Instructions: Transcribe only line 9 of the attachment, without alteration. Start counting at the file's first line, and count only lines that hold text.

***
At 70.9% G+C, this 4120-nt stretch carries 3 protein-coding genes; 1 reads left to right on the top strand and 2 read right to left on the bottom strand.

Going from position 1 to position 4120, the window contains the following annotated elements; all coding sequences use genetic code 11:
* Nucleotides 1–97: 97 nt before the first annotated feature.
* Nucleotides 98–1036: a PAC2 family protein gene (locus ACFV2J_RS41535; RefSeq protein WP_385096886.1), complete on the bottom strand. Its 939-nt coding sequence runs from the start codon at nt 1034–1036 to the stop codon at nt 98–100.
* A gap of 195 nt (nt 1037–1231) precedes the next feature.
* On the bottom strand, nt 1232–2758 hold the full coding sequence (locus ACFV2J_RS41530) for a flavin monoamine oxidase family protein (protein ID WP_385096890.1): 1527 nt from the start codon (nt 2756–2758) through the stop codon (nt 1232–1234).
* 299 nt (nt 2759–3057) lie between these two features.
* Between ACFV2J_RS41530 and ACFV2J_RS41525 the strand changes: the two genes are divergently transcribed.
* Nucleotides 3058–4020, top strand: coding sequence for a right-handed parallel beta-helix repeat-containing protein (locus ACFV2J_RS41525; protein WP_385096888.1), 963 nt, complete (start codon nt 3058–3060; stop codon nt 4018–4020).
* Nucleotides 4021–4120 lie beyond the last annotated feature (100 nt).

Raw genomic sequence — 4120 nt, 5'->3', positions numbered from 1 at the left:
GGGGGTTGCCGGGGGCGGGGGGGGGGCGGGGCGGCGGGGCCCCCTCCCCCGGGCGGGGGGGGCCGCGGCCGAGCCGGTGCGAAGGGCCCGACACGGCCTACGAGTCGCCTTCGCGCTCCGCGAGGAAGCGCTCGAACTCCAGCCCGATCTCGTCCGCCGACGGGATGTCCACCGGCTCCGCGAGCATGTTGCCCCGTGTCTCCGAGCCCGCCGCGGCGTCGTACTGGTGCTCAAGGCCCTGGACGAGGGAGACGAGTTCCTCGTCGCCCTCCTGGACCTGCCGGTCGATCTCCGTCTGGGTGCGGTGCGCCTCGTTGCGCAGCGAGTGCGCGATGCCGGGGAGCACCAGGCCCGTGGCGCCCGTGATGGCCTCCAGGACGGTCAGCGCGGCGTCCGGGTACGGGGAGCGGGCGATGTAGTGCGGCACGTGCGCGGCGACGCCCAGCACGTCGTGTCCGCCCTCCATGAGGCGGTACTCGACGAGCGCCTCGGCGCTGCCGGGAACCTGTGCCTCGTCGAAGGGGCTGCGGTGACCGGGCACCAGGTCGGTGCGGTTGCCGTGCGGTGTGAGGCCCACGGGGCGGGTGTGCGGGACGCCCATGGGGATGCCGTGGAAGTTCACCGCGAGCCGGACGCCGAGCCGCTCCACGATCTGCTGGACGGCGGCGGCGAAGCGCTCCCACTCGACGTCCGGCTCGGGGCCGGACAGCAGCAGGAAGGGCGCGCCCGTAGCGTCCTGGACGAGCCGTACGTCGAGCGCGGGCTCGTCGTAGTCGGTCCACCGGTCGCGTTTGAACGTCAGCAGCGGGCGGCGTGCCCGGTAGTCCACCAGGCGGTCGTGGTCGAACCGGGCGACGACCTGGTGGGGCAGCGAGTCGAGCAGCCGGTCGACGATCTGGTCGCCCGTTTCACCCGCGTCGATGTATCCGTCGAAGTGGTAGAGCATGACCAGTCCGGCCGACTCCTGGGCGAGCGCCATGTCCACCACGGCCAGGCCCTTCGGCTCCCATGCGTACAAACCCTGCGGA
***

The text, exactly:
* Nucleotides 3058–4020, top strand: coding sequence for a right-handed parallel beta-helix repeat-containing protein (locus ACFV2J_RS41525; protein WP_385096888.1), 963 nt, complete (start codon nt 3058–3060; stop codon nt 4018–4020).